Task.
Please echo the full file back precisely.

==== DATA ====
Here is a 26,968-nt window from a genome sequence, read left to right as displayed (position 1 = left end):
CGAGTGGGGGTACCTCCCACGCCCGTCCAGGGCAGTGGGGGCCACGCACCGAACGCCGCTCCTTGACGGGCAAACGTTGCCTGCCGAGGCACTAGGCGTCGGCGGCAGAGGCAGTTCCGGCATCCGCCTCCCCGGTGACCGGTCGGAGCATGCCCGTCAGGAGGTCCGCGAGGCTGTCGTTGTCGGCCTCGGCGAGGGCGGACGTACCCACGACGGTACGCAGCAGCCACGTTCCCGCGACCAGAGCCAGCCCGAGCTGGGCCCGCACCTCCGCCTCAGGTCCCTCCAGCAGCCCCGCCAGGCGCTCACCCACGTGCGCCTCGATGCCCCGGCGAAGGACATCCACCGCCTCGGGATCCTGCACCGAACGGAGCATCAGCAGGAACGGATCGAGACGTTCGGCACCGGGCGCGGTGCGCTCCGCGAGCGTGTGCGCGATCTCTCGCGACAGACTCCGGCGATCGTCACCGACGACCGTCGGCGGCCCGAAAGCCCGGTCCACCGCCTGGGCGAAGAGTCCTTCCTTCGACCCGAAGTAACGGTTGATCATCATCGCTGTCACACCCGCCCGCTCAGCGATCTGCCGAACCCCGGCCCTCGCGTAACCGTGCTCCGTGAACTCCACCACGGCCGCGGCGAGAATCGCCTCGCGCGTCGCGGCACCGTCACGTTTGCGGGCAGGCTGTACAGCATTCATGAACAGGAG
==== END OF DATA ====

Here is a 26,968-nt window from a genome sequence, read left to right as displayed (position 1 = left end):
CGAGTGGGGGTACCTCCCACGCCCGTCCAGGGCAGTGGGGGCCACGCACCGAACGCCGCTCCTTGACGGGCAAACGTTGCCTGCCGAGGCACTAGGCGTCGGCGGCAGAGGCAGTTCCGGCATCCGCCTCCCCGGTGACCGGTCGGAGCATGCCCGTCAGGAGGTCCGCGAGGCTGTCGTTGTCGGCCTCGGCGAGGGCGGACGTACCCACGACGGTACGCAGCAGCCACGTTCCCGCGACCAGAGCCAGCCCGAGCTGGGCCCGCACCTCCGCCTCAGGTCCCTCCAGCAGCCCCGCCAGGCGCTCACCCACGTGCGCCTCGATGCCCCGGCGAAGGACATCCACCGCCTCGGGATCCTGCACCGAACGGAGCATCAGCAGGAACGGATCGAGACGTTCGGCACCGGGCGCGGTGCGCTCCGCGAGCGTGTGCGCGATCTCTCGCGACAGACTCCGGCGATCGTCACCGACGACCGTCGGCGGCCCGAAAGCCCGGTCCACCGCCTGGGCGAAGAGTCCTTCCTTCGACCCGAAGTAACGGTTGATCATCATCGCTGTCACACCCGCCCGCTCAGCGATCTGCCGAACCCCGGCCCTCGCGTAACCGTGCTCCGTGAACTCCACCACGGCCGCGGCGAGAATCGCCTCGCGCGTCGCGGCACCGTCACGTTTGCGGGCAGGCTGTACAGCATTCATGAACAGGAG